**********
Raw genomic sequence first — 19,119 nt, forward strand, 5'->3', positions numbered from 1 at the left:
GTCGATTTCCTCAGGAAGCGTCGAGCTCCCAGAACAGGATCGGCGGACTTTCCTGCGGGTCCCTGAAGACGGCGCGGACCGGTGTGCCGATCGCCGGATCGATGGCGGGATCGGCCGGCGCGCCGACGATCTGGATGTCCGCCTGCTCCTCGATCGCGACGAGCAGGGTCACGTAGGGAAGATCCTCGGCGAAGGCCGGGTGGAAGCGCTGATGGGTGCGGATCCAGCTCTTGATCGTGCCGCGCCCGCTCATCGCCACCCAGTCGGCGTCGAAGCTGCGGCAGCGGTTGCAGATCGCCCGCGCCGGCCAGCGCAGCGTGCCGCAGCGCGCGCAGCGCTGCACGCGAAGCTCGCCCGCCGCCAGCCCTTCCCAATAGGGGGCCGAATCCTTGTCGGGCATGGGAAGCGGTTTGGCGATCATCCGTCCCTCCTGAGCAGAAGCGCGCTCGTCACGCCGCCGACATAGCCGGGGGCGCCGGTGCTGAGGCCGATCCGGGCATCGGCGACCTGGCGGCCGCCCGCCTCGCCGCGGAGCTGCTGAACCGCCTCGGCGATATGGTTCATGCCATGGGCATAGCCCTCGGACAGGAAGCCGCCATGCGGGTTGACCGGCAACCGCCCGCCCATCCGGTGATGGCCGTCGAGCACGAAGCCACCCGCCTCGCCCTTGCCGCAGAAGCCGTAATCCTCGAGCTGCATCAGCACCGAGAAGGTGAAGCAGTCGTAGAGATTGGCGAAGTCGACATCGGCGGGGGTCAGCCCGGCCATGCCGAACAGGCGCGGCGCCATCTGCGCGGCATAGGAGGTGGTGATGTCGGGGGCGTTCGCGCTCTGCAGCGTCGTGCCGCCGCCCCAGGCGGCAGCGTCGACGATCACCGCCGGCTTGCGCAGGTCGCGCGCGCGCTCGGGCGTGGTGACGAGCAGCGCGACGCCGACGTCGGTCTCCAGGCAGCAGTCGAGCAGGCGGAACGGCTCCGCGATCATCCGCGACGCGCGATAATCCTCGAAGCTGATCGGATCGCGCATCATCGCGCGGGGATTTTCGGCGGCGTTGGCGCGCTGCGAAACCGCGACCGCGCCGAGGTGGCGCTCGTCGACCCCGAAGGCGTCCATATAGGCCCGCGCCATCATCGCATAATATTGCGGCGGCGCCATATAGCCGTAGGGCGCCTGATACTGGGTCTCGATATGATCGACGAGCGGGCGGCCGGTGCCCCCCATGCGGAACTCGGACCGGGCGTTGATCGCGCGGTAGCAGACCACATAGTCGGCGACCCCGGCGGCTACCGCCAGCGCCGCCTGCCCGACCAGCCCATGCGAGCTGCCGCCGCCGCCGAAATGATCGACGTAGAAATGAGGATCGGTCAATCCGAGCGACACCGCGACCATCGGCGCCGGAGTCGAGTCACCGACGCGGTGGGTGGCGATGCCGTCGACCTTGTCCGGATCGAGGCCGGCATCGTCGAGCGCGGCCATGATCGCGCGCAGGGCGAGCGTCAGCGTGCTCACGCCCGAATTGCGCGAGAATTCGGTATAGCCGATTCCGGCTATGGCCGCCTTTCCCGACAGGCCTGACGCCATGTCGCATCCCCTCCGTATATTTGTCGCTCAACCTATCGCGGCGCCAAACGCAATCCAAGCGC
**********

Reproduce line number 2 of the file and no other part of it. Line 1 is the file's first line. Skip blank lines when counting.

GTCGATTTCCTCAGGAAGCGTCGAGCTCCCAGAACAGGATCGGCGGACTTTCCTGCGGGTCCCTGAAGACGGCGCGGACCGGTGTGCCGATCGCCGGATCGATGGCGGGATCGGCCGGCGCGCCGACGATCTGGATGTCCGCCTGCTCCTCGATCGCGACGAGCAGGGTCACGTAGGGAAGATCCTCGGCGAAGGCCGGGTGGAAGCGCTGATGGGTGCGGATCCAGCTCTTGATCGTGCCGCGCCCGCTCATCGCCACCCAGTCGGCGTCGAAGCTGCGGCAGCGGTTGCAGATCGCCCGCGCCGGCCAGCGCAGCGTGCCGCAGCGCGCGCAGCGCTGCACGCGAAGCTCGCCCGCCGCCAGCCCTTCCCAATAGGGGGCCGAATCCTTGTCGGGCATGGGAAGCGGTTTGGCGATCATCCGTCCCTCCTGAGCAGAAGCGCGCTCGTCACGCCGCCGACATAGCCGGGGGCGCCGGTGCTGAGGCCGATCCGGGCATCGGCGACCTGGCGGCCGCCCGCCTCGCCGCGGAGCTGCTGAACCGCCTCGGCGATATGGTTCATGCCATGGGCATAGCCCTCGGACAGGAAGCCGCCATGCGGGTTGACCGGCAACCGCCCGCCCATCCGGTGATGGCCGTCGAGCACGAAGCCACCCGCCTCGCCCTTGCCGCAGAAGCCGTAATCCTCGAGCTGCATCAGCACCGAGAAGGTGAAGCAGTCGTAGAGATTGGCGAAGTCGACATCGGCGGGGGTCAGCCCGGCCATGCCGAACAGGCGCGGCGCCATCTGCGCGGCATAGGAGGTGGTGATGTCGGGGGCGTTCGCGCTCTGCAGCGTCGTGCCGCCGCCCCAGGCGGCAGCGTCGACGATCACCGCCGGCTTGCGCAGGTCGCGCGCGCGCTCGGGCGTGGTGACGAGCAGCGCGACGCCGACGTCGGTCTCCAGGCAGCAGTCGAGCAGGCGGAACGGCTCCGCGATCATCCGCGACGCGCGATAATCCTCGAAGCTGATCGGATCGCGCATCATCGCGCGGGGATTTTCGGCGGCGTTGGCGCGCTGCGAAACCGCGACCGCGCCGAGGTGGCGCTCGTCGACCCCGAAGGCGTCCATATAGGCCCGCGCCATCATCGCATAATATTGCGGCGGCGCCATATAGCCGTAGGGCGCCTGATACTGGGTCTCGATATGATCGACGAGCGGGCGGCCGGTGCCCCCCATGCGGAACTCGGACCGGGCGTTGATCGCGCGGTAGCAGACCACATAGTCGGCGACCCCGGCGGCTACCGCCAGCGCCGCCTGCCCGACCAGCCCATGCGAGCTGCCGCCGCCGCCGAAATGATCGACGTAGAAATGAGGATCGGTCAATCCGAGCGACACCGCGACCATCGGCGCCGGAGTCGAGTCACCGACGCGGTGGGTGGCGATGCCGTCGACCTTGTCCGGATCGAGGCCGGCATCGTCGAGCGCGGCCATGATCGCGCGCAGGGCGAGCGTCAGCGTGCTCACGCCCGAATTGCGCGAGAATTCGGTATAGCCGATTCCGGCTATGGCCGCCTTTCCCGACAGGCCTGACGCCATGTCGCATCCCCTCCGTATATTTGTCGCTCAACCTATCGCGGCGCCAAACGCAATCCAAGCGC